It’s actually hard for most of us to remember the Coca-Cola logo in any iteration other than the one we know now. Even if you’re not much of a soda drinker, this is one brand that is so widespread that you’d have to live under a rock to not recognize the classic cursive font. But how did Coca-Cola arrive at this iconic image and how long did it take to perfect? Let’s find out.
The Very Beginning: 1886
Plenty of iconic symbols were designed in 1886. In the New York Harbor, the Statue of Liberty was being built, which (spoiler alert) became a lasting symbol for justice and liberty in the United States. Simultaneously, John S Pemberton finalized the formulation for his new drink and his bookkeeper, Frank M Robinson, offered the name Coca-Cola as an option on the grounds that the two C’s would look good together in marketing. Boy was he right.
The name stuck, and Robinson designed the first ever logo for Coca-Cola using Spencerian script – a popular writing style at the time.
Playing with Design: 1887-1890
Once the name and initial logo was established, the company was quick to make some changes. This is where we first see the logo design we all know and love in cursive script.
Around this time, we see some of the more interesting versions of the logo, as well. Most notable is the version below from 1890 that features extra swirls. This is an exclusive, one year only design and the only time you’ll see the Coca-Cola logo stray from its simple script to something more dramatic.
Making it Official: 1893
After receiving recognition from the patent office, the company added a trademark to the tail of the first C in the cursive design:
From here, the logo stayed within this same realm for upwards of 30 years. In this time, you tend to see the work “ Drink” directly above the logo in most advertisements.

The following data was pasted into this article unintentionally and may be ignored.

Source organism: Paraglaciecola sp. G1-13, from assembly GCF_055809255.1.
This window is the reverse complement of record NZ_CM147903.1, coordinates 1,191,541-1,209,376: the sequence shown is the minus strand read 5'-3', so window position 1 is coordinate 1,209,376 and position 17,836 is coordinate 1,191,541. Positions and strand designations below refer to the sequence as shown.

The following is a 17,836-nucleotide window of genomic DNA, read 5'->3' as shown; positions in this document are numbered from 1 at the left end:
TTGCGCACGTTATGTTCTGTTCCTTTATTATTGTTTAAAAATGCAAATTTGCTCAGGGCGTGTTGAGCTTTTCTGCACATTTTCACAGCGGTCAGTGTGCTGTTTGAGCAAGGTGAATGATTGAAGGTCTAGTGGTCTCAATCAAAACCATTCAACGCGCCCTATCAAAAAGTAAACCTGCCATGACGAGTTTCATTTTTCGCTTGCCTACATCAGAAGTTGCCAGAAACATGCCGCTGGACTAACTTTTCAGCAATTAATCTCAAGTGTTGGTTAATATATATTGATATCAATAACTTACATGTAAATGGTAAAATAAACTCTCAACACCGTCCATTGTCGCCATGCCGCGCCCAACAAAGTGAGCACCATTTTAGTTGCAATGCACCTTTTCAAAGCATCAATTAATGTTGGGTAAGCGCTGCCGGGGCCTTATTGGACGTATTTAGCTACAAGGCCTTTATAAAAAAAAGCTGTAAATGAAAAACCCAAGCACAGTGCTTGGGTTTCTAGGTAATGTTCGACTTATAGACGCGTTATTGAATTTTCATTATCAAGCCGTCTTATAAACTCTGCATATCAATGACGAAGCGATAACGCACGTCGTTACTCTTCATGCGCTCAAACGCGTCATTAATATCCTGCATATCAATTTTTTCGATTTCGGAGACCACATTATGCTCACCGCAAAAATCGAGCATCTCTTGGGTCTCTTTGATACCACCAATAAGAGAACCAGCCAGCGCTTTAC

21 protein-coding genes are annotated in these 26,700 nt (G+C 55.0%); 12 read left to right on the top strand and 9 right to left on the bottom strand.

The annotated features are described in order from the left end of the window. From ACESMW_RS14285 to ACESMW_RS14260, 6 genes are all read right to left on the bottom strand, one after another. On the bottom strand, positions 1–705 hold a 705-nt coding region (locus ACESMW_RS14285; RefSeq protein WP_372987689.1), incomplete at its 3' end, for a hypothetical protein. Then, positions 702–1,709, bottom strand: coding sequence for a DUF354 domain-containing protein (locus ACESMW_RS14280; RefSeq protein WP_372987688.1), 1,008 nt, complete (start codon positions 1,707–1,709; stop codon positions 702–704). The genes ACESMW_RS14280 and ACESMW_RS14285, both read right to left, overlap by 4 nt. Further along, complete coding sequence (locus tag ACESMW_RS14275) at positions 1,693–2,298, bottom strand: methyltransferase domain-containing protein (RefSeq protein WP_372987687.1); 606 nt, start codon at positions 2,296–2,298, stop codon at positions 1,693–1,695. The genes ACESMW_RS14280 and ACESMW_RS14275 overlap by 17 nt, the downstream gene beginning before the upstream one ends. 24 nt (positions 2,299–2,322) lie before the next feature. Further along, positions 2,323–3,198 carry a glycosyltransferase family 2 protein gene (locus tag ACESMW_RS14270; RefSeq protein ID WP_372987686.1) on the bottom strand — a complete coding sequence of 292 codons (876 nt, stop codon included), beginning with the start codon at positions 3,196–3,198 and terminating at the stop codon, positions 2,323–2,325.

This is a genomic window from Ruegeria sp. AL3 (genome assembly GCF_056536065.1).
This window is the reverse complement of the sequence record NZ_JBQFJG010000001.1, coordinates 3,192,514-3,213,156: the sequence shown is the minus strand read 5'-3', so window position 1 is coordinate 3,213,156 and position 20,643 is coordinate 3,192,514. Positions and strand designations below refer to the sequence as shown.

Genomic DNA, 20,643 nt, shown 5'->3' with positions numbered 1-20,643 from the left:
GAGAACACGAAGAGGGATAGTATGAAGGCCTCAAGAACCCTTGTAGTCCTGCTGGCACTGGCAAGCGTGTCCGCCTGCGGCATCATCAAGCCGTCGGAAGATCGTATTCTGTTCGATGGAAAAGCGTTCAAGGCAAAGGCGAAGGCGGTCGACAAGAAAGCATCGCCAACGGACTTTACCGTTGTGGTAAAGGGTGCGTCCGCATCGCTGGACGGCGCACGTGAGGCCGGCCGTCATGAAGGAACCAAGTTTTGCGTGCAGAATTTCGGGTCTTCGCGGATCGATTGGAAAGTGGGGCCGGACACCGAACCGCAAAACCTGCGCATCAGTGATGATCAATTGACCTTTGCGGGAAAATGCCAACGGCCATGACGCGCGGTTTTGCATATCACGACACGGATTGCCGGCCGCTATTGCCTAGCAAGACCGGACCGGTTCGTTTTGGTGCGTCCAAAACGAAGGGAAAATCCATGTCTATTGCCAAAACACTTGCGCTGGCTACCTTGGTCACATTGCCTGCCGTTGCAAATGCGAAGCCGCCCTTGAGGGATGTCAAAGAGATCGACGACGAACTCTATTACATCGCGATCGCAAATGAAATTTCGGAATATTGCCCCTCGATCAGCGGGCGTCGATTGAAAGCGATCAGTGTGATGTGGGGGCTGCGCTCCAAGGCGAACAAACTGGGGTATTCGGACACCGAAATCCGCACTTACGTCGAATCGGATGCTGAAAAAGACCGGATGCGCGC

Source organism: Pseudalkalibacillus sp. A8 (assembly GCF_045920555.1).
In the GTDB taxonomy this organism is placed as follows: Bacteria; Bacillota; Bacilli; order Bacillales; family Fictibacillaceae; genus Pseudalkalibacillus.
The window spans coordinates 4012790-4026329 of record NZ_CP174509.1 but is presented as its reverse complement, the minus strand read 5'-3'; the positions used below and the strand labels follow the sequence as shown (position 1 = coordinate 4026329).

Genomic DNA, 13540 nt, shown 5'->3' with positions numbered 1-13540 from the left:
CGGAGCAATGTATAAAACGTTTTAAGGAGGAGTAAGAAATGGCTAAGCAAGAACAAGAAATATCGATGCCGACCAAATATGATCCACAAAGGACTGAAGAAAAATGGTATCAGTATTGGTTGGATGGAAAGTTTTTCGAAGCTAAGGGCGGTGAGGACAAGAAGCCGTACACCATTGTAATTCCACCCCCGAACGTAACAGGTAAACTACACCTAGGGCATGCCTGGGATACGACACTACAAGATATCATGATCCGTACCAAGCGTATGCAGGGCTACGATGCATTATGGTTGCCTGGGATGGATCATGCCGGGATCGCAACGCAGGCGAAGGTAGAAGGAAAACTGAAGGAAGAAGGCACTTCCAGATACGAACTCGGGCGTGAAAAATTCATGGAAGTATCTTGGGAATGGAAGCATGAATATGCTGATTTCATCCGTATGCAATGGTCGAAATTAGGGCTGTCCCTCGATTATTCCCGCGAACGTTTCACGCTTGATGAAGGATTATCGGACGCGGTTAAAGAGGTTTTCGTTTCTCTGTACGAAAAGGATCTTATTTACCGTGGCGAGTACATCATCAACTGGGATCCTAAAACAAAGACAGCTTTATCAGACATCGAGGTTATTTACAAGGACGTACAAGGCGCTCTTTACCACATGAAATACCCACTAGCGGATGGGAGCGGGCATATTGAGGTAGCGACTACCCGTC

Adding Interest: 1969
Over the years, the trademark in the tail moves under the logo instead, and in the year 1969, a new logo is introduced.
A red square background, classic white script, and a white ribbon or wave detail underneath. This becomes known as the Arden Square logo. In 2003, you see this ribbon enhanced with yellow highlights and bubbles before reverting back to a simple white wave in the year 2007.
Share a Coke: 2013 – Now
Since the company settled back on its classic cursive font and minimalist wave detail, they started adding fun strategies to keep the brand relevant while maintaining the classic look and feel. Starting in 2013, you were able to see your own name in that iconic script right alongside their logo, encouraging consumers to “share a Coke” with a friend.
From 1886 to today, the Coca-Cola logo has seen some larger changes early on and more subtle differences as the company aged. Do you think the company has finally got it right by going back to basics, or do you think they should re-introduce those swirls?